“I’ve Got the Moves Like Jagger”

This morning, Emma turned on Maroon 5’s Moves Like Jagger featuring Christina Aguilera.

It began like this…  (By the way, the turquoise thing Emma is holding is her string.  It’s a work in progress.  Every few days she adds more duct tape to it.  Pretty soon she’ll be able to use it as a snowboard.)

and then she did this

Which turned into this

and then this

“I’ve got the moves like Jagger”…

and she did and she was…

It was beautiful.

In it’s purest form – joy.

For more on Emma’s journey through a childhood of autism, go to:   Emma’s Hope Book

7 responses to ““I’ve Got the Moves Like Jagger”

  1. Claudia Cunningham

    I am sooooo with Emma! See you all soon.

    xx Cloud

  2. I thought of you when I was taking these photographs of her! Can’t wait to see you. Arriving tomorrow late afternoon. (I hope!) XXX

  3. The moves like Jagger and the most beautiful smile EVER!!! A great start to the day! :O)

  4. Laura Tinkleman

    Haven’t commented before on here–although I read almost everyday!

    Watching Emma sing and dance (and Nic humm along) and seeing how happy it makes her, is simply amazing. 🙂 Great pictures!

  5. Thank you so much Laura. It really is, she really is!

  6. I know you know that I can’t diagnose or treat plepoe here in the blogosphere. In fact, I’ve taken myself out of pediatric practice because of my illness. Of course I can’t help thinking about medical stuff and having my own private thoughts about it, but my public practice has been shut down for ten years.The main thing is not so much pinning down a DSM diagnosis with kids. It’s paying proper attention to their needs. If you haven’t had him evaluated by a university based multidisciplinary clinic, do so. They look at things like spacial integration, balance and coordination, visual fields, audiology, all these sensory-motor factors that make such a huge difference in whether a kid feels like they’re really here or not. A kid with sensory-motor integration problems might have screaming fits just because they have sensations that don’t make any sense to them, and it freaks them out. Think of Temple Grandin’s squeeze machine (if you haven’t read Thinking in Pictures, you should). In my university’s program for autistic spectrum kids, they had a brilliant therapist who would catch a kid before he spun out of control and roll him up in a yoga mat type thing. The kid felt safe, enclosed, and his squeeze receptors got squeezed, and he calmed down. Now tell me why these kids don’t like to be hugged, but they love to be rolled up in a rug??? I can’t tell you how many hours I spent bear-hugging my son when he was very young while he raged, screamed, kicked, tried to bite, head-butted, and fought like the devil. When he calmed down I would carry him to his room and set him on his bed, telling him he could come out of his room when he felt human. Then he would tear apart his room, throwing every single thing on the floor. I had a blow-up clown that he could pummel, and he did. Then, after the storm had passed, it would get very quiet in his room. I’d hear the door open. Mama? I’m human now. Can I come out? And I’d go and help him put his room back together, and we’d go do something completely different like make lunch or go for a walk. This happened about three times a week. Now he’s a doctoral student in Medicinal Chemistry. You just have to hang in there with them and try to get them what they need, and never give up being their advocate. And love them. A lot.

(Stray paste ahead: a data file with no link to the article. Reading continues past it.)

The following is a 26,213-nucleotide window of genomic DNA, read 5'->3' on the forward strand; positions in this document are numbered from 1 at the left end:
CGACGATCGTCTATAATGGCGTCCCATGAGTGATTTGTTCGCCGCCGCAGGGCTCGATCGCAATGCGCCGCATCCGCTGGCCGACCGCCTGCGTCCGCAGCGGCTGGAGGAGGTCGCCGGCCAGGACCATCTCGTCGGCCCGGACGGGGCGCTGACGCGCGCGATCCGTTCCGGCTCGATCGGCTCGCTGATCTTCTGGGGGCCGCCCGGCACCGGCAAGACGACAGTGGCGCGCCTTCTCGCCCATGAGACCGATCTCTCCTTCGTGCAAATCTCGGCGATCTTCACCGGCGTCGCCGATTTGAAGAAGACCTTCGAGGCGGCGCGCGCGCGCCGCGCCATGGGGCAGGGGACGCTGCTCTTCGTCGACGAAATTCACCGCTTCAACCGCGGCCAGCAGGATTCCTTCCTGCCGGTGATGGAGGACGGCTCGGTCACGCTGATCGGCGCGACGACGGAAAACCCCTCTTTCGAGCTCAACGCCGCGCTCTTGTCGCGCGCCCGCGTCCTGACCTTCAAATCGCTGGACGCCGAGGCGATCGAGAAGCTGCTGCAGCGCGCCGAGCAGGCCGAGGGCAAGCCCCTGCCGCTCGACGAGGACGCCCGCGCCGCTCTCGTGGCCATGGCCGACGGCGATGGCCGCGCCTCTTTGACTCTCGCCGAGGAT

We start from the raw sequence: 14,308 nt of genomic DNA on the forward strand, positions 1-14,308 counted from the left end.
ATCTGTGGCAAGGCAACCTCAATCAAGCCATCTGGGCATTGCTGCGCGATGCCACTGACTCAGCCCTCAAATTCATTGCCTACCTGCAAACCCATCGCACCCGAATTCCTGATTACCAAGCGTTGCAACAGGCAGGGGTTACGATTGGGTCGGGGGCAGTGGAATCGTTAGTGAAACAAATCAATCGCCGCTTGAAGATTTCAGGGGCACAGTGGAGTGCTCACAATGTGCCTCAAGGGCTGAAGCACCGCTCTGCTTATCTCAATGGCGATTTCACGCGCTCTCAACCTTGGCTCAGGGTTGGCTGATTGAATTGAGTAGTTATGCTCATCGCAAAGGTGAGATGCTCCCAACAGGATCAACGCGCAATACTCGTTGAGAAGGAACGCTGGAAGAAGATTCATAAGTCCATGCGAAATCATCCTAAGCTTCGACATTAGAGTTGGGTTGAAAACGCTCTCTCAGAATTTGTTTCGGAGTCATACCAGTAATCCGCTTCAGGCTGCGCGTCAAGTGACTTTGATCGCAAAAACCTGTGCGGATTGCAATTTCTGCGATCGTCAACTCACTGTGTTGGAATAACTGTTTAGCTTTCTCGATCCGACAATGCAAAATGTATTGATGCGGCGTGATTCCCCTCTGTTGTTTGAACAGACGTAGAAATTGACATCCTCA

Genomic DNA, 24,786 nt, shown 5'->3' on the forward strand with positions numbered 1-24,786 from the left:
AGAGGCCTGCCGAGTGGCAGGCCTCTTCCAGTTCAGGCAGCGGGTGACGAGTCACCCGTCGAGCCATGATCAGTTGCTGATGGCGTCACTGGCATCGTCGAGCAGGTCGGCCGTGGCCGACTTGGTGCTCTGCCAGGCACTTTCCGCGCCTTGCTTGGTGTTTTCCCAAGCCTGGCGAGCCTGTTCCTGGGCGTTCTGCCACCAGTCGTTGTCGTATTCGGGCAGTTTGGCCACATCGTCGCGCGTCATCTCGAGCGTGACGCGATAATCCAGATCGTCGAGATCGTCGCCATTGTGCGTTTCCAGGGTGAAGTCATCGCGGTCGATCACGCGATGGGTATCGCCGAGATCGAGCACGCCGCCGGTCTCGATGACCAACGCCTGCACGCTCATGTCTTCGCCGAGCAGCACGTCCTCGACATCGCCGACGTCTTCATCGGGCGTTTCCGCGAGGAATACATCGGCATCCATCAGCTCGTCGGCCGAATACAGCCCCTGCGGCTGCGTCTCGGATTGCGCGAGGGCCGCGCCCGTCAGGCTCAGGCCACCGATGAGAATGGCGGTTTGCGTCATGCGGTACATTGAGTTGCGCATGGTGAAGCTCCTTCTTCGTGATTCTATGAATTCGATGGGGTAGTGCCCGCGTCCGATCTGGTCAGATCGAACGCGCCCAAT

7. Pingback: “You Have To See The Horror, But Not Be Defeated By It.” | Emma's Hope Book

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